# Fuzzy TOPSIS-EW Method with Multi-Granularity Linguistic Assessment Information for Emergency Logistics Performance Evaluation

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## Abstract

**:**

## 1. Introduction

## 2. Key Problem Statement

#### 2.1. Emergency Logistics System

**Emergency preparedness**is a key link to prevent the occurrence of emergencies, monitor risks and make preparations for reducing the consequences of disasters so that the government and the people form the necessary emergency capacity [33].**Emergency response**is an emergency action, the main function is to send rescue teams and social forces to the disaster areas in a very short time, deliver and deploy rescue materials and conduct other activities in the disaster area [9], so the timeliness and coordination of emergency response largely determine the performance of this stage.**Post-disaster recovery and reconstruction**refers to the ability to ensure the basic life of the masses and quickly restore the order of life in the affected areas.

#### 2.2. Evaluation Indicator System

- The accuracy principle. The definitions of objective indicators should be accurate and the source of data should be reliable. The acquisition of subjective indicators should meet the requirements of comprehensive evaluation techniques.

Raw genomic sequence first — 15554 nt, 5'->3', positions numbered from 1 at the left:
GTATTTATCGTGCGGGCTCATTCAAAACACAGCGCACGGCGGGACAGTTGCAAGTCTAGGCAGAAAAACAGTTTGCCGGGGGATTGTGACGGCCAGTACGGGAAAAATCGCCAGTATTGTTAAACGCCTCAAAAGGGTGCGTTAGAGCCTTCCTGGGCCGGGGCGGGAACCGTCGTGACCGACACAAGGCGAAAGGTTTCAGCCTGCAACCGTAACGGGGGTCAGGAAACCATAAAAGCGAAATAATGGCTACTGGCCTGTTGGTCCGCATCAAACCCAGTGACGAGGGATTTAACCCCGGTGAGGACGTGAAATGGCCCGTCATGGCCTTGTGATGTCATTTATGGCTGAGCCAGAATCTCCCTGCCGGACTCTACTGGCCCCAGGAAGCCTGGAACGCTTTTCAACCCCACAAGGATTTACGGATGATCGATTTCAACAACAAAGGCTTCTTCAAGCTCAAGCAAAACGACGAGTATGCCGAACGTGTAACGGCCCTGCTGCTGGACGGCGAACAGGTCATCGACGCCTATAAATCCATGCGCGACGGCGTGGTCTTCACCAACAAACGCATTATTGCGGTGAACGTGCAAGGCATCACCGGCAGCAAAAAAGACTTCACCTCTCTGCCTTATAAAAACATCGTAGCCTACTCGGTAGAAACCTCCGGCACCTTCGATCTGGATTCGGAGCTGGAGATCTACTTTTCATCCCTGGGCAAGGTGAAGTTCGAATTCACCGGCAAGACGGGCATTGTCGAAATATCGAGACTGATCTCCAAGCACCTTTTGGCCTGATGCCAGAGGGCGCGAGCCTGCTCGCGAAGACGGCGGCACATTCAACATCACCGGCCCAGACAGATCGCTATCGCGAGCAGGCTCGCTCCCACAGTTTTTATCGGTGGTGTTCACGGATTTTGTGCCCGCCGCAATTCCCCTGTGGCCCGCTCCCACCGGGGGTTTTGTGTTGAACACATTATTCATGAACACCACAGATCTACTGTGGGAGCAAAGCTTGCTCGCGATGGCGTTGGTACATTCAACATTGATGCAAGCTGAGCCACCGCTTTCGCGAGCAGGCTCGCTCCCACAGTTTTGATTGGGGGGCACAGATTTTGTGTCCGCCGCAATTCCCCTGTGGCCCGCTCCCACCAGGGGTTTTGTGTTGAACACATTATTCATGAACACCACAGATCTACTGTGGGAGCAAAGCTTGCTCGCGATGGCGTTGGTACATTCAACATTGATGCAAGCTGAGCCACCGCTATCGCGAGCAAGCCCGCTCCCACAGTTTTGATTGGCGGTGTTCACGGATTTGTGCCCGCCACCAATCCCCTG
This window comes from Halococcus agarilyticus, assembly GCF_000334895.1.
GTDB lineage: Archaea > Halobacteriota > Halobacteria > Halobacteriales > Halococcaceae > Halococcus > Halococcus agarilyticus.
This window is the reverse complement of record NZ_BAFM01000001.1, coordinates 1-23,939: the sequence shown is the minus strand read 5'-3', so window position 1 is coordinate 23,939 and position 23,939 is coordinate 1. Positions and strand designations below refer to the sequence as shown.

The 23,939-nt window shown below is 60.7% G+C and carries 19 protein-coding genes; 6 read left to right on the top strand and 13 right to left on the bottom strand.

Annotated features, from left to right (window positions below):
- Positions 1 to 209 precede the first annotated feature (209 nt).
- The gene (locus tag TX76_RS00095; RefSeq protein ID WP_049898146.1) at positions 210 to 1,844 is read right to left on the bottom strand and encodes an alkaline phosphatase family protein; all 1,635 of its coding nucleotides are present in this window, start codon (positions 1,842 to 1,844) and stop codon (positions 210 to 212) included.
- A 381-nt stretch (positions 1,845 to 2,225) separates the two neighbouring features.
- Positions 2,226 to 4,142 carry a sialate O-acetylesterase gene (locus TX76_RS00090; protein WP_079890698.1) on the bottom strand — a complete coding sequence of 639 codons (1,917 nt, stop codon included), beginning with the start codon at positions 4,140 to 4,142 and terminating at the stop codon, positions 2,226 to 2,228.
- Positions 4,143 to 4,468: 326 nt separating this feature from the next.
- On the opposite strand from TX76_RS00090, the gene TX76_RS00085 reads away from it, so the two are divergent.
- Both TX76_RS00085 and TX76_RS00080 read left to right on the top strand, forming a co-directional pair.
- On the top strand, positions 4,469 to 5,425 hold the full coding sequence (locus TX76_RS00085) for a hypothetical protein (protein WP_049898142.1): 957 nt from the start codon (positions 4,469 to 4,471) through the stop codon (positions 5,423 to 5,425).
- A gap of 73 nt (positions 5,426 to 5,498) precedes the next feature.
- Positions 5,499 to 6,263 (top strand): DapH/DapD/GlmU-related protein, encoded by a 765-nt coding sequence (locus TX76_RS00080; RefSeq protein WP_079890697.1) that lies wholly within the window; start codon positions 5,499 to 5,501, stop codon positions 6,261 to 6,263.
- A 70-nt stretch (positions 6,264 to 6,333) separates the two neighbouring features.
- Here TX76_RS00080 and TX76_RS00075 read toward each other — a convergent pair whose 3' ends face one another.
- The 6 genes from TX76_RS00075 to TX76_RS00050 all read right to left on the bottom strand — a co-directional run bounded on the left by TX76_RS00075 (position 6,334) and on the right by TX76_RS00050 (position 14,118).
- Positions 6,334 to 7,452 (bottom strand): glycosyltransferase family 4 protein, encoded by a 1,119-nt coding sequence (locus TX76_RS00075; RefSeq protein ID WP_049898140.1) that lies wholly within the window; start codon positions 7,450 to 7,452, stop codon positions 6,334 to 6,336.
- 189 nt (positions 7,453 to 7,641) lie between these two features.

- The integrity principle. The evaluation indicator system should not only include the contents of prediction, response and recovery, but also consider the organization, coordination and information transmit in the process of emergency logistics operations.
- The easy-to-operate principle. The indicators are clear in definition, and the data is of good accessibility, which can fully show the actual level of emergency logistics, and make for the improvement of performance.
- The independent principle. Indicators should be independent of each other, avoiding duplicate evaluations.
- The comparable principle. To make the evaluation results about indicators comparable in different alternatives, the definitions and measurement criteria of indicators should be normalized.

## 3. Evaluation Methodology

#### 3.1. Overall Framework

#### 3.2. Indicators Description

#### 3.2.1. Information Processing

#### 3.2.2. Logistics Operation

#### 3.2.3. Organization and Coordination

#### 3.2.4. Post-Disaster Response

#### 3.3. MGLA Approach

**Step 1.**At times, the experts employ multi-granularity linguistic term sets to express their own judgment information. In this case, let ${S}^{\beta}=\left\{{S}_{y}^{\beta}\right|y\in \{0,1,\dots ,\beta -1\}\}$ be the $\beta $th pre-established confined and completely ordered linguistic term set, where $\beta $ is called the granularity of ${S}^{\beta}$, ${S}_{y}^{\beta}$ denotes the yth linguistic term of set ${S}^{\beta}$. The judgment of each individual expert can be fully expressed by the utilization of the linguistic label set of granularity.